Internet Connectivity for Restaurants in the UK

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In the UK the first thing we usually need to get on top of when starting a new restaurant opening project is the telecoms. BT Openreach have an almost complete monopoly of the telephony infrastructure in the UK. Their install lead times are one thing that you cannot shorten. As a rule of thumb, you need a minimum of five weeks for analogue line installations. ADSL circuits can often take another week to go live. Consequently, this is normally the first thing to arrange and get moving when starting on a new project. This lead time can extend even further if you opt for a Leased Line connection.

As part of this process, we need to work out what Internet Provision is the most appropriate for the business. For most modest sized restaurants, bars and coffee shops VDSL, often called Fibre Broadband, is usually the best fit. That is because this is a good balance of speed and cost. Very Fast ADSL (VDSL) usually gives pretty good Internet speeds for little more than the cost of a standard ADSL circuit. The downside of this type of circuit for many of my customers is that is not available everywhere. Specifically it is often not available in central London. This leaves us the difficult choice of running on two separate ADSL circuits or going with a Leased Line, Ethernet connection.

Leased line Ethernet Internet connections are the 'creme de la creme' of Internet circuits. A few years ago they were absolutely out of reach for the budgets of restaurants. Prices of leased line circuits have come down significantly recently. That said they are still currently running at around £300 per month for a 100Mb circuit. These circuits are not asynchronous. They have the same upload and download speeds. They are more robust than DSL circuits and are usually covered by a Service Level Agreements (SLA's) that have repair times of a few hours. However, compared to the cost of VDSL circuits, which are usually around £40 or £50 per month, Leased Lines are still a significant cost to monthly overhead budgets in the hospitality market place.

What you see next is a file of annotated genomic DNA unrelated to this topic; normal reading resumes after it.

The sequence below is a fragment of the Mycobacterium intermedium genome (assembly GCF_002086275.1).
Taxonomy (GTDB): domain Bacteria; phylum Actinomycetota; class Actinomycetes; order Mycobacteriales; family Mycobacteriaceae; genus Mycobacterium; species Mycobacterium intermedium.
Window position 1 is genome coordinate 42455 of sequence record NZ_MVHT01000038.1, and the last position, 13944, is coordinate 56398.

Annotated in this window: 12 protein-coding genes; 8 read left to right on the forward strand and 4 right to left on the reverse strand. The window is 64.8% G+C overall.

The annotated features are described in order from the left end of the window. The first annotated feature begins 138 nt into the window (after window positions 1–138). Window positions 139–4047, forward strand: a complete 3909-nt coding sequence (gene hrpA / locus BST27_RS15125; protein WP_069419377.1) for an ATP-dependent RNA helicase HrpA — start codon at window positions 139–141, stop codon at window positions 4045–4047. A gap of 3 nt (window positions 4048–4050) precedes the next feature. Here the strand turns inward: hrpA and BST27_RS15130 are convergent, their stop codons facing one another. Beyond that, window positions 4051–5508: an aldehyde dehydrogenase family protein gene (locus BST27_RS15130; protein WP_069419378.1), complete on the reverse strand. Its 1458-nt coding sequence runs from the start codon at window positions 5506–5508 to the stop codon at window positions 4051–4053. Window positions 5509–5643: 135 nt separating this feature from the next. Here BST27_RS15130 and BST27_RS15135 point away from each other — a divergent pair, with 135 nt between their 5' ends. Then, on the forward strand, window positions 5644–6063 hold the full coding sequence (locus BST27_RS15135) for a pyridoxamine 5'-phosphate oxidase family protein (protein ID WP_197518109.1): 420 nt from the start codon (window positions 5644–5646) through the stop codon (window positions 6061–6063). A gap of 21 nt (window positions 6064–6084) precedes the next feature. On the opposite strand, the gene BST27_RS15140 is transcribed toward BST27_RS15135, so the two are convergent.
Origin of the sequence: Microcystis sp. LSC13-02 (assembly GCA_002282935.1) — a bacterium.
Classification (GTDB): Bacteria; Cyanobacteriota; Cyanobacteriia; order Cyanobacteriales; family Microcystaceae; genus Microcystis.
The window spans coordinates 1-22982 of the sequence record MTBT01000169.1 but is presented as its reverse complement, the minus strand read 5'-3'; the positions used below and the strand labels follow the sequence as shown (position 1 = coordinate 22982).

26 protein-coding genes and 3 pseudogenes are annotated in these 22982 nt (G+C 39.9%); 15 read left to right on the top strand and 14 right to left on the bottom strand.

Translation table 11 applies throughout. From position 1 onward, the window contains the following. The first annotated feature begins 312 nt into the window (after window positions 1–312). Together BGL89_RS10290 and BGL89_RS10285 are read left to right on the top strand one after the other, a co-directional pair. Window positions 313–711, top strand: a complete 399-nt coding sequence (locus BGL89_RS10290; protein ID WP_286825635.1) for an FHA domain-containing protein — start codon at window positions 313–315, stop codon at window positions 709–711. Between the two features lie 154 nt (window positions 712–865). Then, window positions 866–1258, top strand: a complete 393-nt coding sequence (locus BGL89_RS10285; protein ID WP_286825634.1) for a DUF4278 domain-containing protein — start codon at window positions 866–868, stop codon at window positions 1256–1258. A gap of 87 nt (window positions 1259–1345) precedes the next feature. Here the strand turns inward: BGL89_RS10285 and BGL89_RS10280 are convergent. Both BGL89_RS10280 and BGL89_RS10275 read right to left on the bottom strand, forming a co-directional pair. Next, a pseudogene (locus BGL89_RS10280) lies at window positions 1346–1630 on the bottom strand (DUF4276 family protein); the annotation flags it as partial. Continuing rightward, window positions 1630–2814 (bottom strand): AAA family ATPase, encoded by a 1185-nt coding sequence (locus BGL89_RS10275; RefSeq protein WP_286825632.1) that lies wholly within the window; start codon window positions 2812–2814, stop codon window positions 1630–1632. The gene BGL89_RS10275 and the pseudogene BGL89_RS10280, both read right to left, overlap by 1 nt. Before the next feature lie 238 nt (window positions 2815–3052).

DSL circuits come with much worse SLA's compared with Leased Line circuits. Essentially, the circuits can be down for three or four days before you can even chase repairs. These circuits are also susceptible to analogue line failures. Given that most hospitality venues now rely on Internet connectivity for credit card payments and sometimes hosted EPOS and Reservations systems, this would be a significant problem. For this reason, I would always advise a backup circuit when using DSL technology for Internet Connectivity. VDSL circuits are generally fast enough to cope with secure network traffic, music streaming and customer Wi-Fi traffic simultaneously. With these circuits you can often get a free or reduced priced backup ADSL circuits included.

If VDSL is not available, then two simultaneously active ADSL circuits are generally required. Several years ago you could run everything on a single ADSL circuit. But with increased bandwidth use with Customer Wi-Fi and streaming music, this is no longer a safe operating option. When using two ADSL circuits, it is generally a good idea to use one circuit for the secure network and mission critical services like credit card and EPOS devices. The other circuit can then be used for Customer Wi-Fi and music streaming. Unfortunately, due to the speed restrictions of ADSL, even splitting the circuits up is not always trouble free at times of peak bandwidth.

Some new buildings and retail environments have their own shared circuits or third party fibre providers. In these areas, BT Openreach services are often not available at all.

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MWDC Service Provision

"The above article is by no means a full discussion of all the ins and outs of Internet Circuits. It really just briefly outlines the key circuits, and circuit decisions, that I deal with most often when arranging Internet Service Provisions for my clients. If you would like to discuss anything with me in more detail, feel free to drop me an email or give me a call. "